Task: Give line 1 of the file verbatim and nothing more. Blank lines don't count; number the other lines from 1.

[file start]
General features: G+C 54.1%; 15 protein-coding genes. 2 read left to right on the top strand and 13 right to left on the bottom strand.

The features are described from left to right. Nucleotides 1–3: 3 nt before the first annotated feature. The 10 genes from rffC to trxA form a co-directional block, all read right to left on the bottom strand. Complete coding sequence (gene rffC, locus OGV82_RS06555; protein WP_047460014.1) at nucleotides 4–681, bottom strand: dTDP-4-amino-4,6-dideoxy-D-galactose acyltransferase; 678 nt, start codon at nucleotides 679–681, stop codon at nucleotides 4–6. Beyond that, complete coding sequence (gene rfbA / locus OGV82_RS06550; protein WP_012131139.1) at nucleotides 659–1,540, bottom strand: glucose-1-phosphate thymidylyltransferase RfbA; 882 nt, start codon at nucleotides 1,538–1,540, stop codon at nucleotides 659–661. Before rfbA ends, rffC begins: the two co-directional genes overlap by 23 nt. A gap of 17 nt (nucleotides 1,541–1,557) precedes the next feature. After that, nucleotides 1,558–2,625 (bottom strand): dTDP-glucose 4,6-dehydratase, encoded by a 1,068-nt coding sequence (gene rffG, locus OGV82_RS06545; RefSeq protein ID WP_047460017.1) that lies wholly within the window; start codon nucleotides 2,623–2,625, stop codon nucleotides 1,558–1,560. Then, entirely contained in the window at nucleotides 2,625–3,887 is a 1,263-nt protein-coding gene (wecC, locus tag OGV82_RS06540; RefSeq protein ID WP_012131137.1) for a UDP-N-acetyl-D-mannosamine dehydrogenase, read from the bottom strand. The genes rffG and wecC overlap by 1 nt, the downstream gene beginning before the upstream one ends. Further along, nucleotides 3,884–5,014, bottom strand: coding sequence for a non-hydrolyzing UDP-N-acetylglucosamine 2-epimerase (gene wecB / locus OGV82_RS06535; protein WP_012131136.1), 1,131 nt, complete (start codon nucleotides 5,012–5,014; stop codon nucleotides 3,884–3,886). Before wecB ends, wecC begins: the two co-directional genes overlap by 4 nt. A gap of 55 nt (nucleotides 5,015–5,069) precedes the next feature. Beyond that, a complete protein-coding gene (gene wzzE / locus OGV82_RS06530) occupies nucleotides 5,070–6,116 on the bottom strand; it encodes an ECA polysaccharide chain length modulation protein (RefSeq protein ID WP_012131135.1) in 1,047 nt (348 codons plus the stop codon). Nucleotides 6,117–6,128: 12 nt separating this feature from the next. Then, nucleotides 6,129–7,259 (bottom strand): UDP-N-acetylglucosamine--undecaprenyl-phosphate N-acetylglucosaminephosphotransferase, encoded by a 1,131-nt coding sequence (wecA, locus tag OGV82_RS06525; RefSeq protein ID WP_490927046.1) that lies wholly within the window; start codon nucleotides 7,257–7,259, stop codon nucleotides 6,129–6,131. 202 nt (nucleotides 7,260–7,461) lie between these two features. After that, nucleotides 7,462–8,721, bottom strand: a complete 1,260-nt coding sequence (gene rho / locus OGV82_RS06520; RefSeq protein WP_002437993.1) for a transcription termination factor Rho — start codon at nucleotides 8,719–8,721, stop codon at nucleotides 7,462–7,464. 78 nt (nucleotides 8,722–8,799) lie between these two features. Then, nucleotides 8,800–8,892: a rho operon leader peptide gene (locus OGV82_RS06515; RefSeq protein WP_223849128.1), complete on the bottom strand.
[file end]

General features: G+C 54.1%; 15 protein-coding genes. 2 read left to right on the top strand and 13 right to left on the bottom strand.